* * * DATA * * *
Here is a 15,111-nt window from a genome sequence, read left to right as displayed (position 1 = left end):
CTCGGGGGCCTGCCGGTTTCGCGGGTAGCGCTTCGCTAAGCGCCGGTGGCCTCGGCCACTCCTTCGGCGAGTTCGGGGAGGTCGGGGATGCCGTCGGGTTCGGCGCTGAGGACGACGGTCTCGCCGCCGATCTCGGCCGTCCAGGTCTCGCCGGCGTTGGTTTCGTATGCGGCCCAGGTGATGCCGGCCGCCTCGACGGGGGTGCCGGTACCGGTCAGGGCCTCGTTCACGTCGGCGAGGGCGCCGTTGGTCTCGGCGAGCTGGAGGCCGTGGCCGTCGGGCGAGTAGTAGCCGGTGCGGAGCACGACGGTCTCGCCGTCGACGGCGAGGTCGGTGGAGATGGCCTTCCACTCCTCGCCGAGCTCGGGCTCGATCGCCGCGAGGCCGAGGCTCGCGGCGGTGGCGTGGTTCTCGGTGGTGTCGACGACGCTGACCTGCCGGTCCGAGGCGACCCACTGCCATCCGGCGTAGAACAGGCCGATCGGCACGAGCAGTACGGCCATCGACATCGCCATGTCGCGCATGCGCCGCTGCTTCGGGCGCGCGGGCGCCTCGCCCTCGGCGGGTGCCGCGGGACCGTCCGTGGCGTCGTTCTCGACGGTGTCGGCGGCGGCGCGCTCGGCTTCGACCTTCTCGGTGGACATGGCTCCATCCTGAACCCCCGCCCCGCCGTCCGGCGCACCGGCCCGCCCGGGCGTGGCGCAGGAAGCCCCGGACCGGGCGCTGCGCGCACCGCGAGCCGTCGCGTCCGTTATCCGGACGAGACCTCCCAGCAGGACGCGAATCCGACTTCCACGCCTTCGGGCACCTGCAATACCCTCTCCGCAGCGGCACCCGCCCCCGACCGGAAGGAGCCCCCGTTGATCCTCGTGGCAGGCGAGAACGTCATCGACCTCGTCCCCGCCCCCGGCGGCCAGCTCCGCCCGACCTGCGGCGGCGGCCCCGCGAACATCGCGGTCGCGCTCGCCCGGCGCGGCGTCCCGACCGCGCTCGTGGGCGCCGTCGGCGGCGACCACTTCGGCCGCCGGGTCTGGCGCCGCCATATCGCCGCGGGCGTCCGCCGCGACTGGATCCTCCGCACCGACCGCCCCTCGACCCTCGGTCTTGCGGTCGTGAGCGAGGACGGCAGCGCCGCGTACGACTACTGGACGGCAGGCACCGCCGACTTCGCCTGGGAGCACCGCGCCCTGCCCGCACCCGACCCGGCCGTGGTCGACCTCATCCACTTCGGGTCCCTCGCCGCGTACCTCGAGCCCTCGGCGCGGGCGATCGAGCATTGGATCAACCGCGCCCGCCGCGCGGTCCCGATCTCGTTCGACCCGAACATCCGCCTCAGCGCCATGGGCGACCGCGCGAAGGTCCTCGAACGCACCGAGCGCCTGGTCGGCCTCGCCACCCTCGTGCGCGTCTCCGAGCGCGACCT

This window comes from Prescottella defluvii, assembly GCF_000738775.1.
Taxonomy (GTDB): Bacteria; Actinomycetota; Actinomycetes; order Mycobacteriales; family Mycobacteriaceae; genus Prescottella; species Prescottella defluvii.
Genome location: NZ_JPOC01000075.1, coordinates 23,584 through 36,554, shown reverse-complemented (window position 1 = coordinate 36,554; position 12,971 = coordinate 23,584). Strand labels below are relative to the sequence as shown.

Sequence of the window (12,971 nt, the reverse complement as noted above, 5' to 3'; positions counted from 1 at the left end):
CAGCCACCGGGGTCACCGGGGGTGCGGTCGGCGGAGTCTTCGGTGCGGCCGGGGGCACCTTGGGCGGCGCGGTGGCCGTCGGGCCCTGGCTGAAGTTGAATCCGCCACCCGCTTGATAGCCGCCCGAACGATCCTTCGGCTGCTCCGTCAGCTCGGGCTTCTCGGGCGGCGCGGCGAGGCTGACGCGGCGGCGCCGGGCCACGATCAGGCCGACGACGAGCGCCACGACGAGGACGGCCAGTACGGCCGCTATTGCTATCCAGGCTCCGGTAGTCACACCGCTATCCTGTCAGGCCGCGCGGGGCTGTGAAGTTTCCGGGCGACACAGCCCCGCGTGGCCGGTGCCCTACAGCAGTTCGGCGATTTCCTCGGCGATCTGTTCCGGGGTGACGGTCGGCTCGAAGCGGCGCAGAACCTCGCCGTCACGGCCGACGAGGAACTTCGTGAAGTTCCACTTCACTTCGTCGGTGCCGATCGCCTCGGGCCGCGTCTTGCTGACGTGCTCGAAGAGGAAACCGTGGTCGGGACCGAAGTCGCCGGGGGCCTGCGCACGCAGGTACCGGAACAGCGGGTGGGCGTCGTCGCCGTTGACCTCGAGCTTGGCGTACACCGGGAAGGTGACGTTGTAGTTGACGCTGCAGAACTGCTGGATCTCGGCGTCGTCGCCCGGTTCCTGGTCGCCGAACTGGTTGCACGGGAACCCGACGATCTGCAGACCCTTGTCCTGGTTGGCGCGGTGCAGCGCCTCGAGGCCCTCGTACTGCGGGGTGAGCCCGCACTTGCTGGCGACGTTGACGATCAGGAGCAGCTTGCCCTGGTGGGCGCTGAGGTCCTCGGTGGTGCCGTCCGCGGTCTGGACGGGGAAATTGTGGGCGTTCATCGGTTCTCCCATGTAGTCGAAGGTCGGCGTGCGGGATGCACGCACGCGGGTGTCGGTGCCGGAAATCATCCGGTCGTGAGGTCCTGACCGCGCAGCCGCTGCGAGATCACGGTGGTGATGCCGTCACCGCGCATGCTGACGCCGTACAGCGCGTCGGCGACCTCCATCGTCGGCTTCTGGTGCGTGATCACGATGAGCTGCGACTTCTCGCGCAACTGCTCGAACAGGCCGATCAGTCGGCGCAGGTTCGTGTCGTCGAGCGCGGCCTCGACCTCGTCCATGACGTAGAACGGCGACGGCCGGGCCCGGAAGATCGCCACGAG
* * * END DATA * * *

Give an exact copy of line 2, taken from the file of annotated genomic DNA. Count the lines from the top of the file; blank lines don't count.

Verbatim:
CTCGGGGGCCTGCCGGTTTCGCGGGTAGCGCTTCGCTAAGCGCCGGTGGCCTCGGCCACTCCTTCGGCGAGTTCGGGGAGGTCGGGGATGCCGTCGGGTTCGGCGCTGAGGACGACGGTCTCGCCGCCGATCTCGGCCGTCCAGGTCTCGCCGGCGTTGGTTTCGTATGCGGCCCAGGTGATGCCGGCCGCCTCGACGGGGGTGCCGGTACCGGTCAGGGCCTCGTTCACGTCGGCGAGGGCGCCGTTGGTCTCGGCGAGCTGGAGGCCGTGGCCGTCGGGCGAGTAGTAGCCGGTGCGGAGCACGACGGTCTCGCCGTCGACGGCGAGGTCGGTGGAGATGGCCTTCCACTCCTCGCCGAGCTCGGGCTCGATCGCCGCGAGGCCGAGGCTCGCGGCGGTGGCGTGGTTCTCGGTGGTGTCGACGACGCTGACCTGCCGGTCCGAGGCGACCCACTGCCATCCGGCGTAGAACAGGCCGATCGGCACGAGCAGTACGGCCATCGACATCGCCATGTCGCGCATGCGCCGCTGCTTCGGGCGCGCGGGCGCCTCGCCCTCGGCGGGTGCCGCGGGACCGTCCGTGGCGTCGTTCTCGACGGTGTCGGCGGCGGCGCGCTCGGCTTCGACCTTCTCGGTGGACATGGCTCCATCCTGAACCCCCGCCCCGCCGTCCGGCGCACCGGCCCGCCCGGGCGTGGCGCAGGAAGCCCCGGACCGGGCGCTGCGCGCACCGCGAGCCGTCGCGTCCGTTATCCGGACGAGACCTCCCAGCAGGACGCGAATCCGACTTCCACGCCTTCGGGCACCTGCAATACCCTCTCCGCAGCGGCACCCGCCCCCGACCGGAAGGAGCCCCCGTTGATCCTCGTGGCAGGCGAGAACGTCATCGACCTCGTCCCCGCCCCCGGCGGCCAGCTCCGCCCGACCTGCGGCGGCGGCCCCGCGAACATCGCGGTCGCGCTCGCCCGGCGCGGCGTCCCGACCGCGCTCGTGGGCGCCGTCGGCGGCGACCACTTCGGCCGCCGGGTCTGGCGCCGCCATATCGCCGCGGGCGTCCGCCGCGACTGGATCCTCCGCACCGACCGCCCCTCGACCCTCGGTCTTGCGGTCGTGAGCGAGGACGGCAGCGCCGCGTACGACTACTGGACGGCAGGCACCGCCGACTTCGCCTGGGAGCACCGCGCCCTGCCCGCACCCGACCCGGCCGTGGTCGACCTCATCCACTTCGGGTCCCTCGCCGCGTACCTCGAGCCCTCGGCGCGGGCGATCGAGCATTGGATCAACCGCGCCCGCCGCGCGGTCCCGATCTCGTTCGACCCGAACATCCGCCTCAGCGCCATGGGCGACCGCGCGAAGGTCCTCGAACGCACCGAGCGCCTGGTCGGCCTCGCCACCCTCGTGCGCGTCTCCGAGCGCGACCT